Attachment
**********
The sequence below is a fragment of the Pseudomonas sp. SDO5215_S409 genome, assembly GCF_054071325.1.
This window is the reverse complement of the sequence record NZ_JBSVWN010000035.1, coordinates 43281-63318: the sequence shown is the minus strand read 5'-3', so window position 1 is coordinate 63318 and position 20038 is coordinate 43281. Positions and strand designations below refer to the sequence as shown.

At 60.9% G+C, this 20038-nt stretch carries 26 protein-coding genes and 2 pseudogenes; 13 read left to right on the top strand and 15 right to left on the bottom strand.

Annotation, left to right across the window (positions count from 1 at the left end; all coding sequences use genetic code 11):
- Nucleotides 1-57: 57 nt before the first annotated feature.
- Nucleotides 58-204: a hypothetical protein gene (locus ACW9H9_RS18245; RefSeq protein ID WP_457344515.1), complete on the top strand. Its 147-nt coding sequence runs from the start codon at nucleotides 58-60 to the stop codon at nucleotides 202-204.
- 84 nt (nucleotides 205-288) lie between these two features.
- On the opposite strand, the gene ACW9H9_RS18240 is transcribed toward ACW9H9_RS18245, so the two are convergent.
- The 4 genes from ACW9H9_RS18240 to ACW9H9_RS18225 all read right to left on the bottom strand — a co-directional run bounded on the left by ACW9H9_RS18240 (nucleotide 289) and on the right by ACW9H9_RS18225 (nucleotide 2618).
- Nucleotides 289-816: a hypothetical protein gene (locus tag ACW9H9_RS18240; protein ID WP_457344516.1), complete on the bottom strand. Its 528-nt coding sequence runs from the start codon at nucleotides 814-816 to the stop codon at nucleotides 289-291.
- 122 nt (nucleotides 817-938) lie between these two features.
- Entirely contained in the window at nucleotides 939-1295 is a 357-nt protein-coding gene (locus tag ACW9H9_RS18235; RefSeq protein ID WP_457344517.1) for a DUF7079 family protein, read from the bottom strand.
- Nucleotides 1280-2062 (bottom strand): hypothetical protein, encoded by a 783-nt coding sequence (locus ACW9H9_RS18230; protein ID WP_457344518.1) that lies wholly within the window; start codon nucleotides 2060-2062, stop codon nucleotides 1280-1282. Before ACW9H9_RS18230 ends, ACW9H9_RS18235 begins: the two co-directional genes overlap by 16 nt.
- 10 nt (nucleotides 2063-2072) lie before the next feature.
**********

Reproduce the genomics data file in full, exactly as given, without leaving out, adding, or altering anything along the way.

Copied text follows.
The sequence below is a fragment of the Pseudomonas sp. SDO5215_S409 genome, assembly GCF_054071325.1.
This window is the reverse complement of the sequence record NZ_JBSVWN010000035.1, coordinates 43281-63318: the sequence shown is the minus strand read 5'-3', so window position 1 is coordinate 63318 and position 20038 is coordinate 43281. Positions and strand designations below refer to the sequence as shown.

At 60.9% G+C, this 20038-nt stretch carries 26 protein-coding genes and 2 pseudogenes; 13 read left to right on the top strand and 15 right to left on the bottom strand.

Annotation, left to right across the window (positions count from 1 at the left end; all coding sequences use genetic code 11):
- Nucleotides 1-57: 57 nt before the first annotated feature.
- Nucleotides 58-204: a hypothetical protein gene (locus ACW9H9_RS18245; RefSeq protein ID WP_457344515.1), complete on the top strand. Its 147-nt coding sequence runs from the start codon at nucleotides 58-60 to the stop codon at nucleotides 202-204.
- 84 nt (nucleotides 205-288) lie between these two features.
- On the opposite strand, the gene ACW9H9_RS18240 is transcribed toward ACW9H9_RS18245, so the two are convergent.
- The 4 genes from ACW9H9_RS18240 to ACW9H9_RS18225 all read right to left on the bottom strand — a co-directional run bounded on the left by ACW9H9_RS18240 (nucleotide 289) and on the right by ACW9H9_RS18225 (nucleotide 2618).
- Nucleotides 289-816: a hypothetical protein gene (locus tag ACW9H9_RS18240; protein ID WP_457344516.1), complete on the bottom strand. Its 528-nt coding sequence runs from the start codon at nucleotides 814-816 to the stop codon at nucleotides 289-291.
- 122 nt (nucleotides 817-938) lie between these two features.
- Entirely contained in the window at nucleotides 939-1295 is a 357-nt protein-coding gene (locus tag ACW9H9_RS18235; RefSeq protein ID WP_457344517.1) for a DUF7079 family protein, read from the bottom strand.
- Nucleotides 1280-2062 (bottom strand): hypothetical protein, encoded by a 783-nt coding sequence (locus ACW9H9_RS18230; protein ID WP_457344518.1) that lies wholly within the window; start codon nucleotides 2060-2062, stop codon nucleotides 1280-1282. Before ACW9H9_RS18230 ends, ACW9H9_RS18235 begins: the two co-directional genes overlap by 16 nt.
- 10 nt (nucleotides 2063-2072) lie before the next feature.